Low Sonic Drift ‘Shadows Of The Titan’ CDEP 2009
17th October 2009
Glasgow’s Low Sonic Drift, like the drug with which they share their initials seek to confound, confuse and generally fuck with your perceptions. A mash up of stoner, thrash, psychedelia and prog, on paper this sounds like a nightmarish and disjointed journey into a kitchen sink approach to metal but in reality this is a remarkable release from a remarkable band.
LSD don’t play by the rules. This may only be a 5 track EP but they treat it from the off like a full album. Instead of going straight for the kill as most bands would naturally be tempted to do, opening track “The Sun Doesn’t Rise” comes creeping in on a snaking bass line while sparse piano chords reverberate and a lone violin weaves and Eastern melody before the riff fest begins. This track is definitely the ace in the hole on this release as a Bay Area tinged riff motors behind vocalist Ramo’s Eastern influenced melodies. When the chorus hits it drives straight into your head…you won’t be forgetting this in a hurry. Ramo’s voice is clear and melodic yet edgy, not unlike James Hatfield at times and his way with a melody is both inventive yet catchier than swine flu at an orgy!!!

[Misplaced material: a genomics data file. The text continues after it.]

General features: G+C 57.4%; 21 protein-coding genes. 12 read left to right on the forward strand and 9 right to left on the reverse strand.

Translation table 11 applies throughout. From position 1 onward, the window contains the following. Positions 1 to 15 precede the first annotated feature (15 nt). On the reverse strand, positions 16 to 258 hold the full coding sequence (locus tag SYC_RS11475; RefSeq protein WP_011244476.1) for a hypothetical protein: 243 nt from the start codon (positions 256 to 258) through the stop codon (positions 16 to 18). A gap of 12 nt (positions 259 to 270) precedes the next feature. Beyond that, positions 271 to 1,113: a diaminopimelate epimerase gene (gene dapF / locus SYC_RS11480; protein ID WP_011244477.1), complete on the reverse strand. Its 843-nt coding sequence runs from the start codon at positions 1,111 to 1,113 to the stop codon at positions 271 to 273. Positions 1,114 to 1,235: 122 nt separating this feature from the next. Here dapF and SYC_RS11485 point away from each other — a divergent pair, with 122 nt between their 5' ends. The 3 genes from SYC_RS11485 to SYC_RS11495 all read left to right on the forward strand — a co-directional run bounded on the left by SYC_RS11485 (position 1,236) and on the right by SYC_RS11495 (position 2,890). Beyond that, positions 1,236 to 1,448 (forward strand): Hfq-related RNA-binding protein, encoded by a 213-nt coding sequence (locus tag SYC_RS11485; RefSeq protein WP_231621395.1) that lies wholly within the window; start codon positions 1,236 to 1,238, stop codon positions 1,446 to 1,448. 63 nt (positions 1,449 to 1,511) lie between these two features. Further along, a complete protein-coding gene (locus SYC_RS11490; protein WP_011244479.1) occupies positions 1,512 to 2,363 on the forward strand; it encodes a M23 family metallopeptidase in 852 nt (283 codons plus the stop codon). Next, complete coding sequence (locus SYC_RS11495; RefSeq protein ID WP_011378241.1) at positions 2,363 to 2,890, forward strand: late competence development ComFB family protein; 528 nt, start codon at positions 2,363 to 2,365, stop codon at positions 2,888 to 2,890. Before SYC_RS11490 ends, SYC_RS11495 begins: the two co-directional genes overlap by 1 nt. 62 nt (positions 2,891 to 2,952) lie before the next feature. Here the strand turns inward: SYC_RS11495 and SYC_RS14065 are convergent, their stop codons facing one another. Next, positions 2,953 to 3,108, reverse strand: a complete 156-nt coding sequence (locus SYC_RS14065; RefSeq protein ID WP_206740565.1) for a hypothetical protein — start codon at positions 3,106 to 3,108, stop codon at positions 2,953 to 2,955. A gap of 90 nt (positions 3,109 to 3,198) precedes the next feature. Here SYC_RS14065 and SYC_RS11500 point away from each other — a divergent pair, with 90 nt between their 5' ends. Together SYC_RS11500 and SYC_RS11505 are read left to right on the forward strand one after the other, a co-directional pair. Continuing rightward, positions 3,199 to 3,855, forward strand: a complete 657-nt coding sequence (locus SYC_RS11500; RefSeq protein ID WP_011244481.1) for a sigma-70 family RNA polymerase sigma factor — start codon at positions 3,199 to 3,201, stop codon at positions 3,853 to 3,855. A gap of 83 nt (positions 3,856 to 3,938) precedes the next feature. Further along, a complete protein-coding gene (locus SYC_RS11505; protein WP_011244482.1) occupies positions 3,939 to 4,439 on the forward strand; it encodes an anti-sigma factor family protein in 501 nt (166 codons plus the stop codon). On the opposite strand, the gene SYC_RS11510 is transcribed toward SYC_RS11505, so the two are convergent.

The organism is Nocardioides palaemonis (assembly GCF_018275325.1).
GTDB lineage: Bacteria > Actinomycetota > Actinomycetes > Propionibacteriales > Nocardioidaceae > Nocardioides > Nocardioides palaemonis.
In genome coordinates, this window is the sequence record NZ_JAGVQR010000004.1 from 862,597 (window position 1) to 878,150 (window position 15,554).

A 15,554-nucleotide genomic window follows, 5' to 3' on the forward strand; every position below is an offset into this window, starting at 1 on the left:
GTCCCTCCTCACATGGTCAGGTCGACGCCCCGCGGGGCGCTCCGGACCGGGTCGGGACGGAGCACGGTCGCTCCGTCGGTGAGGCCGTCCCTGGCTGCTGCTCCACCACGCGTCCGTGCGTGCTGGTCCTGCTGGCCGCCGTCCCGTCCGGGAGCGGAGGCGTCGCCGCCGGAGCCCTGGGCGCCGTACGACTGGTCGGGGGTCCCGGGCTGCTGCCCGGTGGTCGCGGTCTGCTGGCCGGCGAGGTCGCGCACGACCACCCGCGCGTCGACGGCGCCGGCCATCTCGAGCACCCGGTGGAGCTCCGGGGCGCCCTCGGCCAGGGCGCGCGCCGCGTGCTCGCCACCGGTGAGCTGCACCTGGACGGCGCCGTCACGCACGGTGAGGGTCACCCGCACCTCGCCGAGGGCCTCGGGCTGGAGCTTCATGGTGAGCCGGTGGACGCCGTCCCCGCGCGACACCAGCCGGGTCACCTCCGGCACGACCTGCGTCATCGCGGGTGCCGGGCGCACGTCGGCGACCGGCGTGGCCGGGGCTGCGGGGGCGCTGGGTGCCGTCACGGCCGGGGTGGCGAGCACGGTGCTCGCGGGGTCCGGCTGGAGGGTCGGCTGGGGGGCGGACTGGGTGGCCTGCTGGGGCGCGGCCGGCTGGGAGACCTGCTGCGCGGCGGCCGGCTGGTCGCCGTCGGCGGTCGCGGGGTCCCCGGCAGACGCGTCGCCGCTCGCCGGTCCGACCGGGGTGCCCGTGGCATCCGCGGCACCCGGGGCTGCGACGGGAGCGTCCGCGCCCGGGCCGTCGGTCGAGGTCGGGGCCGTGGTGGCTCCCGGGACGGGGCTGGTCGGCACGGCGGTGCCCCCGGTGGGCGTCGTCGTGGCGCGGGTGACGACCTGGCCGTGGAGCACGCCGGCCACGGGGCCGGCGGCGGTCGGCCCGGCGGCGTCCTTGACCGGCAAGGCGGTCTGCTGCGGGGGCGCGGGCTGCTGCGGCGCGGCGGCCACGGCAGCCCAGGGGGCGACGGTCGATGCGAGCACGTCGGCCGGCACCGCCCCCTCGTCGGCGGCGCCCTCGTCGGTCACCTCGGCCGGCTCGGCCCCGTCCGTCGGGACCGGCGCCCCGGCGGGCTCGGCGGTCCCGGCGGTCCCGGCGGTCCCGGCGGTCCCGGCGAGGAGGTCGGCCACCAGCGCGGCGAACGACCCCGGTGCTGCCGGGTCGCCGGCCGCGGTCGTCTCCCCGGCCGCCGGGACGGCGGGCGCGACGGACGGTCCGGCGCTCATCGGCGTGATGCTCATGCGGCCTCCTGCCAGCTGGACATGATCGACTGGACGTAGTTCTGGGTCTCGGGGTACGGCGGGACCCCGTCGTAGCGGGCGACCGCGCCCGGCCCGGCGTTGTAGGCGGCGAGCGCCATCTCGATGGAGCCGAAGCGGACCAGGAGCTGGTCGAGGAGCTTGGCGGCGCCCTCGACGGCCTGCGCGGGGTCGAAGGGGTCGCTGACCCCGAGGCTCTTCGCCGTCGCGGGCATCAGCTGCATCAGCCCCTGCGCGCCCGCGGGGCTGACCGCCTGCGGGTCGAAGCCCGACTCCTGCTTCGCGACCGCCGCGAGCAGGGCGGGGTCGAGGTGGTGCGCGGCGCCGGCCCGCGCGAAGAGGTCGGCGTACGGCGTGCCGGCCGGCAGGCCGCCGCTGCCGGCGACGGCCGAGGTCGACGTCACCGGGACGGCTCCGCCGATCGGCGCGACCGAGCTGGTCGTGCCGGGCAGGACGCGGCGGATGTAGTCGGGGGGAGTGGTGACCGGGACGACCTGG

Of the remaining tracks, “Hyperion”, “As the Crow Flies” and “Shadows” maintain the high level of musicianship and song writing promise that the opening track displays albeit not quite in the same league. Throughout the band touch bases with Alice in Chains, Voivod and Kyuss whilst throwing a little Tool into the pot just to fuck with you when you thought it was safe to assume where they’d go next. And just when you did think it was ok to stick you head above the musical parapet they fire another loose canon with the track “Tamrine Namayesh”. Where most bands faced with the limitations of a five track EP would seek to display their most killer material and go for the throat, LSD drop a completely different kind of bomb and throw in a chilled out melodic piece that again draws on an Eastern influence and what sounds like traditional Eastern instrumentation. It’s a brave move but far from ruining the flow of this release it actually serves to give it a more complete and considered feel by showcasing the breadth of their talent.
Sound wise this is bright, clear and punchy though for my money could do with a little more J-Lo style junk in the trunk as I feel it does lack a little weight and the guitar sound could do with a little more nuts but this is a minor gripe when faced with such a captivating and compelling set of tracks such as this.
LSD are unfashionable and that in itself should see them hailed from the rooftops in terms of the highest exaltation as the great hope for Scottish rock. Buy this release then bombard them with requests for an album…the people are waiting!!!!
Scribed by: Ollie Stygall
Published on 17th October 2009 at 8:54 am and has the following tags: